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Old 04-18-2006, 03:56 AM   #31
win32sux
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Quote:
Originally Posted by sega01
as far as i rember 2.6 supports reiserfs out of the box.
hi, just wanted to point-out that linux 2.4 also supports it out of the box...
 
Old 04-18-2006, 08:28 AM   #32
Gethyn
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Quote:
Originally Posted by JMJ_coder
Hello,

Yes, that is no laughing matter. It is every 24 mounts. It decided to check my ext3 filesystem and the whole filesystem got destroyed. And just when I got everything just the way I liked it. I had to reinstall the whole system.
This has never happened to me, thankfully, and I've been using ext3 for a couple of years now under different distros. When setting up a Slackware server a few weeks back I did get corruption under Reiser though, and had to reinstall. I decided to change to ext3. This also happened to a friend of mine on an external drive he uses to backup his data. It wasn't a Slackware issue as he doesn't use Slack, but he was pretty annoyed as there was a lot of useful data on there! I think I'm currently using Reiser under Ubuntu and Gentoo and it hasn't caused any problem there.

Last edited by Gethyn; 04-18-2006 at 08:30 AM.
 
Old 04-19-2006, 09:41 AM   #33
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Some nice filesystem benchmarks (includes ext3 & reiserFS):

BENCHMARKING LINUX FILESYSTEMS

Decide for yourself.
 
Old 04-19-2006, 10:08 AM   #34
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Great link. Strange that Reiserv4 results are so low. And my favourite Ext2 has performed greatly.
 
Old 04-19-2006, 10:16 AM   #35
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Yes, there are a number of interesting results in that report...and surprises.

.
 
Old 04-19-2006, 10:26 AM   #36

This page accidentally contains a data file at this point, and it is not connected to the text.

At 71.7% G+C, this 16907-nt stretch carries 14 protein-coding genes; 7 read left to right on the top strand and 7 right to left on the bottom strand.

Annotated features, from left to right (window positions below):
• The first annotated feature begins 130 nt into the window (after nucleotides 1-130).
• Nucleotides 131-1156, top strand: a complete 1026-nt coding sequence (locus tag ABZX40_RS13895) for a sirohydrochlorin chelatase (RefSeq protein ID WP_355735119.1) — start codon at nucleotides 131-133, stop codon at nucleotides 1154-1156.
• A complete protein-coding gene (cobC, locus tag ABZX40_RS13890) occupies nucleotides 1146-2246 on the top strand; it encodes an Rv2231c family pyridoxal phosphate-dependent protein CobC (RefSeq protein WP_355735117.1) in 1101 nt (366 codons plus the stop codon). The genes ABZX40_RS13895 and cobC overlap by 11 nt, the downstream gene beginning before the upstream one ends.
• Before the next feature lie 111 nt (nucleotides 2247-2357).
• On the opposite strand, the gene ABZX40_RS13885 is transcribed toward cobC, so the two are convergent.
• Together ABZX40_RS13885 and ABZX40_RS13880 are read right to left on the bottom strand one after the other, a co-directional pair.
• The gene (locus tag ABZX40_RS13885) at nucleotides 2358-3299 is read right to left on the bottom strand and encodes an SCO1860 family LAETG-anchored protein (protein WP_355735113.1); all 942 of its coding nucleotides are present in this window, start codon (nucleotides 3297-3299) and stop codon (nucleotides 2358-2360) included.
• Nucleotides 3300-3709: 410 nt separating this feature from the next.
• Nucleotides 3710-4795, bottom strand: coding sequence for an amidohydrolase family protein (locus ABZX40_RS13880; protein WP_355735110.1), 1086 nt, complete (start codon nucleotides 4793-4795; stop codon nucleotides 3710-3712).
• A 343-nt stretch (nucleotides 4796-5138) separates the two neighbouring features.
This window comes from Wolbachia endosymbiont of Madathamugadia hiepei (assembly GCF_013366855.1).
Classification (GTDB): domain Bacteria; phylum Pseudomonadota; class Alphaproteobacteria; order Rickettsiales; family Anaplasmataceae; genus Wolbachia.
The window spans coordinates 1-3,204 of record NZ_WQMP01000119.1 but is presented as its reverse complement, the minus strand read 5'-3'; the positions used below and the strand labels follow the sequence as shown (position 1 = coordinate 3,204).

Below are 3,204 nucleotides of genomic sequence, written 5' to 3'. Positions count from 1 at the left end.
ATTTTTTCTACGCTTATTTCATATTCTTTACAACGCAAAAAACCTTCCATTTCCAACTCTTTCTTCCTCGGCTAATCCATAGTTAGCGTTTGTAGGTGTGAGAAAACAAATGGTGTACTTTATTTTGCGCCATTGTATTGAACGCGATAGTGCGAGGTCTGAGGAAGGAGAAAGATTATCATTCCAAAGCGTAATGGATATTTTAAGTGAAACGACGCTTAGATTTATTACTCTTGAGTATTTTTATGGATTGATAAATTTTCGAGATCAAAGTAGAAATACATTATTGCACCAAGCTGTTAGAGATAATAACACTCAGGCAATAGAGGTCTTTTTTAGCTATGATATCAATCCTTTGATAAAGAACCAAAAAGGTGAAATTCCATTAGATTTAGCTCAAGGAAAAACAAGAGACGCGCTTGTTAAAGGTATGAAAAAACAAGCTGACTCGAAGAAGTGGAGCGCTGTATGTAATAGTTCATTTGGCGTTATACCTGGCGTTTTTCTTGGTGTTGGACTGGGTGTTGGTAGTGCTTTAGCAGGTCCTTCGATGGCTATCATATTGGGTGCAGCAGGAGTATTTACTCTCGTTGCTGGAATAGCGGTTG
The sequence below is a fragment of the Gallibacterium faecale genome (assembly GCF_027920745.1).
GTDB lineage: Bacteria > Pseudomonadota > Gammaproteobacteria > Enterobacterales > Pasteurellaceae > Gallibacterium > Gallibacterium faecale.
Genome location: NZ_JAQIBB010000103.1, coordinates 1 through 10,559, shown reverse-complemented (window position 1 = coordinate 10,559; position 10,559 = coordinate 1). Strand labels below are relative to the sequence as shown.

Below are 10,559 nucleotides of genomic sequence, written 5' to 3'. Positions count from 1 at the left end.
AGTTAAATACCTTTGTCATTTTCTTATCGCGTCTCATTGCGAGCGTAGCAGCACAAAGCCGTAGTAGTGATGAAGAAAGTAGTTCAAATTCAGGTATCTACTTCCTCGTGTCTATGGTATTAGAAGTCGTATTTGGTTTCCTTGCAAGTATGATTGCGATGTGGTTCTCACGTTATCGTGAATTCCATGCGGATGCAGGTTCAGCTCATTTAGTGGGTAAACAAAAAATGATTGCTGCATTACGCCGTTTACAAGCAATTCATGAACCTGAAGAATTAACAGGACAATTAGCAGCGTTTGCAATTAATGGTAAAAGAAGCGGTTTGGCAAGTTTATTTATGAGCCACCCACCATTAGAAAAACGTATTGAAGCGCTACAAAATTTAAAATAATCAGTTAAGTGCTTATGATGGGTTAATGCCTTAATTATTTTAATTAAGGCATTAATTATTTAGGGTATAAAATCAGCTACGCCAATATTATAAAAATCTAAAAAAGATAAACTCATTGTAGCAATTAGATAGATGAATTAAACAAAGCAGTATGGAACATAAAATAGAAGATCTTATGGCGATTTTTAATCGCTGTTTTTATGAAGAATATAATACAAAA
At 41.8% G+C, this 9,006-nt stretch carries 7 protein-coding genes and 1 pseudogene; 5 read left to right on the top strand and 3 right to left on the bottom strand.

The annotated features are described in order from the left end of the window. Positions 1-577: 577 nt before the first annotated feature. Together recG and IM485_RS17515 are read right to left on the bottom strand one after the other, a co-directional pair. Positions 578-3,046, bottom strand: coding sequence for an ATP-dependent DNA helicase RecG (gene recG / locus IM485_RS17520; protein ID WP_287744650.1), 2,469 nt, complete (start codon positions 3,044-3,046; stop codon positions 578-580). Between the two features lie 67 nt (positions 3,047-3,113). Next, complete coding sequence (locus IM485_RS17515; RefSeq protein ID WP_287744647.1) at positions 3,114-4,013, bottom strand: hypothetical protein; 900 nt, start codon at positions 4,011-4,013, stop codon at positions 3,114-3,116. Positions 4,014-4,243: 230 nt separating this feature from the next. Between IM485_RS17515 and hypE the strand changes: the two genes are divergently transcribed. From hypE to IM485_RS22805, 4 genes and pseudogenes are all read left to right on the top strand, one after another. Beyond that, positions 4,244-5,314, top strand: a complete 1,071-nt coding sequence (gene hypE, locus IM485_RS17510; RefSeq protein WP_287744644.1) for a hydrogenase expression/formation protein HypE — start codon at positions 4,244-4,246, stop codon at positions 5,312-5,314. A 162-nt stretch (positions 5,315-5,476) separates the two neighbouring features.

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The most interesting for me were filesystem mount time and total free space diagrams.
 
Old 04-19-2006, 06:55 PM   #37
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Well, that certainly clears things up. JFS is the clear winner.
 
Old 04-20-2006, 04:09 AM   #38
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Quote:
Originally Posted by MS3FGX
ReiserFS is definitely superior to EXT3, though if you will personally see a benefit is debatable.
Is it? Some of the more important arguments are completely absent from this thread:

- Ext2/Ext3 provide good support for filesystem quota, reiserfs does not. Maybe not interesting for workstations, but it certainly is for servers. XFS does also provide good quota support.
- Ext2/Ext3 provide good support for extended attributes and access control lists (ACLs). If you wan't to go beyond 'ugo' file permissions (which can often be useful on servers), you'll definitely want ext2, ext3, or XFS.
- reiserfs has worse bad block handling (it can't do much with damaged metadata blocks).
- reiserfs can do ugly things when a full tree rebuild is done, and will try to find anything that looks like a part of a filesystem. You can guess what happens if you have a filesystem backup of a reiserfs filesystem on a reiserfs filesystem .

All and all it is not a bad filesystem, but it misses some serious features, especially for servers. XFS seems to be a more logical successor to ext3, providing the same nifty modern features like balanced trees, but providing quota, ACLs et al. at the same time.